DC met with Michael B. Jordan to discuss a new Superman movie. Best known for his collaborations with director Ryan Coogler (including Creed and Black Panther), Jordan's quickly emerged as one of his generation's brightest stars. As his career continues to grow, Jordan is constantly seeking out fascinating projects to take part in, starring in and producing courtroom drama Just Mercy and Tom Clancy adaptation Without Remorse, the latter of which is envisioned as a potential franchise for the actor.
Putting together a diverse filmography, Jordan is no stranger to the superhero genre. A few years before receiving unanimous praise for his turn as Erik Killmonger in Black Panther, Jordan played Johnny Storm in Josh Trank's much-maligned Fantastic Four reboot. And his forays into comic book adaptations may not stop there. Late last year, it was reported WB was considering bringing Jordan in as Henry Cavill's Superman replacement, though nothing's come into fruition yet. However, the various parties have met with each other.
In Variety's big breakdown on the future of DC movies, it's mentioned Jordan met with the studio earlier this year to pitch higher-ups "on a vision for the character." The outlet also noted the actor isn't signed on for anything yet, primarily because a new Superman movie is still a ways away and Jordan is keeping himself busy with other projects. DC's also met with J.J. Abrams about Superman.
Cavill maintains he's still Superman after three appearances in the DCEU, but his future as the character seems precarious at best. In 2018, it was said WB had no plans for Cavill's take on Superman, indicating it wasn't a top priority. Instead, the studio's moved forward with other DC titles like The Batman, The Suicide Squad, and (at long last) Black Adam. For his part, Cavill's been preoccupied with Netflix's The Witcher, which was just renewed for a second season. From the looks of it, his time in the DC universe could be over, opening the door for another actor to take on the role. Jordan, who boasts a charismatic screen presence and can handle the physical nature of action-heavy roles, would be a good choice. After Cavill's iteration received blowback for being overly brooding and serious, Jordan could be a fun change of pace.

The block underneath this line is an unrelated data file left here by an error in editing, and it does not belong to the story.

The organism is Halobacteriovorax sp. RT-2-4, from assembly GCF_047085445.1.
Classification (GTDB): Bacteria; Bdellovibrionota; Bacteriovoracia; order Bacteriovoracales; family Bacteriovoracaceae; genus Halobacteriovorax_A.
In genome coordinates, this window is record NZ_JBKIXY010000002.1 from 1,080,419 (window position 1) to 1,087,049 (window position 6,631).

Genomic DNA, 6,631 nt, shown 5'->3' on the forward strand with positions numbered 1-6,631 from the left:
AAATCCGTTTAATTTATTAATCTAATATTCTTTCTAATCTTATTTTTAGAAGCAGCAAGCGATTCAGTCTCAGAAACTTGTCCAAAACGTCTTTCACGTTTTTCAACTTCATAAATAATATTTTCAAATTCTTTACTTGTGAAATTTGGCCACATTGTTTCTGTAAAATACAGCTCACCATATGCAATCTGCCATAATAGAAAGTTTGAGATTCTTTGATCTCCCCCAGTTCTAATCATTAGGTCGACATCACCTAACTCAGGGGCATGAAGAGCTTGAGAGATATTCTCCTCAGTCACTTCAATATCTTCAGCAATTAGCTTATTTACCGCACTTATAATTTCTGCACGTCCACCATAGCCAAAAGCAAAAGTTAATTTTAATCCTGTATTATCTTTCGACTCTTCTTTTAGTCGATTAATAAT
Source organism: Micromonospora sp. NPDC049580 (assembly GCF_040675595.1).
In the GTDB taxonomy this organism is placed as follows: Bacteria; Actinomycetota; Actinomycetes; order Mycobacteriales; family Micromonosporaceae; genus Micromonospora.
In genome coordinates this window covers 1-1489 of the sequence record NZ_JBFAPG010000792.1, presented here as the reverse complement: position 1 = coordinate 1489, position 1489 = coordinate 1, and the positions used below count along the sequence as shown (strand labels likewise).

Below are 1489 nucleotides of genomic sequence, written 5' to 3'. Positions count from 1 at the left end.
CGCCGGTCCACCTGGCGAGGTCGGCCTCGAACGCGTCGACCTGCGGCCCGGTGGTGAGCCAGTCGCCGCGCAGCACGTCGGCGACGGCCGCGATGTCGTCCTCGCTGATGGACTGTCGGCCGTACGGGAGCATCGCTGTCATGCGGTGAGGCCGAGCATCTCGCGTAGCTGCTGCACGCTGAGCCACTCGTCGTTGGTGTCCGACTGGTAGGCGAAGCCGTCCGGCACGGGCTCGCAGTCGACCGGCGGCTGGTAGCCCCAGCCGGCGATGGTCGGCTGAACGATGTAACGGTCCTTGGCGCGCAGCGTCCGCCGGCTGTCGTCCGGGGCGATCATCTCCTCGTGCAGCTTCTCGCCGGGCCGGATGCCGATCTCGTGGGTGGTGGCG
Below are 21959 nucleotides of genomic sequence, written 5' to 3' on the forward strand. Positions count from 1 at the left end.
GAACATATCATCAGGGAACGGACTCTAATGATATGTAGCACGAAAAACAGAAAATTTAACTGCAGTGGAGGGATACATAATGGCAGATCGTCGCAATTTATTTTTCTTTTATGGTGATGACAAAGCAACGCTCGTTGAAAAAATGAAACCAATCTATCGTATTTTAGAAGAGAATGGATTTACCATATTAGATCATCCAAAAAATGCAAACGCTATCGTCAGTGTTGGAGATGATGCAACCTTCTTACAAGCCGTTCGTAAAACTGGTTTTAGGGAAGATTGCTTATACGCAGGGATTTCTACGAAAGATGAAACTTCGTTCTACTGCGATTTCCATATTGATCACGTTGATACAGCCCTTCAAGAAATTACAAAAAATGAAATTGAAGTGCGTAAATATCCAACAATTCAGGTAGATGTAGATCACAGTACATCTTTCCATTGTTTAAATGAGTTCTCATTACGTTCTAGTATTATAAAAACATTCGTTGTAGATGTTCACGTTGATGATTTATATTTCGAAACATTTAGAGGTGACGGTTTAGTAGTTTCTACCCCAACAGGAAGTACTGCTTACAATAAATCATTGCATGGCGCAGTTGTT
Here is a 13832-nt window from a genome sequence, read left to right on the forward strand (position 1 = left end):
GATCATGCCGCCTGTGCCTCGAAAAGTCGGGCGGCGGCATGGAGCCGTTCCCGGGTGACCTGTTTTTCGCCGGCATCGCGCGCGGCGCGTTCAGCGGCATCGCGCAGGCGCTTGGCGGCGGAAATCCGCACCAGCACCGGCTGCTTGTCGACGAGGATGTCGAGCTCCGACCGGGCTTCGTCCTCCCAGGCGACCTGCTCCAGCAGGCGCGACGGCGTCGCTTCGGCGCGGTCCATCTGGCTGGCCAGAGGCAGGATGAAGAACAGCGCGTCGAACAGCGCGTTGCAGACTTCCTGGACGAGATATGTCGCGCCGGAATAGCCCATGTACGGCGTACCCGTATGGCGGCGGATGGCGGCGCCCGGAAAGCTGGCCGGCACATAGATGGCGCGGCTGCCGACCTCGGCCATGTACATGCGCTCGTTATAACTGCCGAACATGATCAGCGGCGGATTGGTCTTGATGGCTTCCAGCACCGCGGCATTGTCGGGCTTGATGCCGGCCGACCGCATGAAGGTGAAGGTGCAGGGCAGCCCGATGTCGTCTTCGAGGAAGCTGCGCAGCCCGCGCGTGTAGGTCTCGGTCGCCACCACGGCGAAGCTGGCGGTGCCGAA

One thing WB needs to be cautious about is the potential for Superman movie franchise fatigue. Superman Returns never spawned any sequels, and Cavill's take (which started in Man of Steel) burned out. That's two failed reboots that happened in close proximity to each other. Judging by the box office numbers, cinematic properties only get so many chances before audiences are officially tired of them (hi, Terminator: Dark Fate). That's the last thing WB/DC wants to see happen to one of their flagship character. But with the right approach, Superman could be reinvented in a captivating way for modern audiences.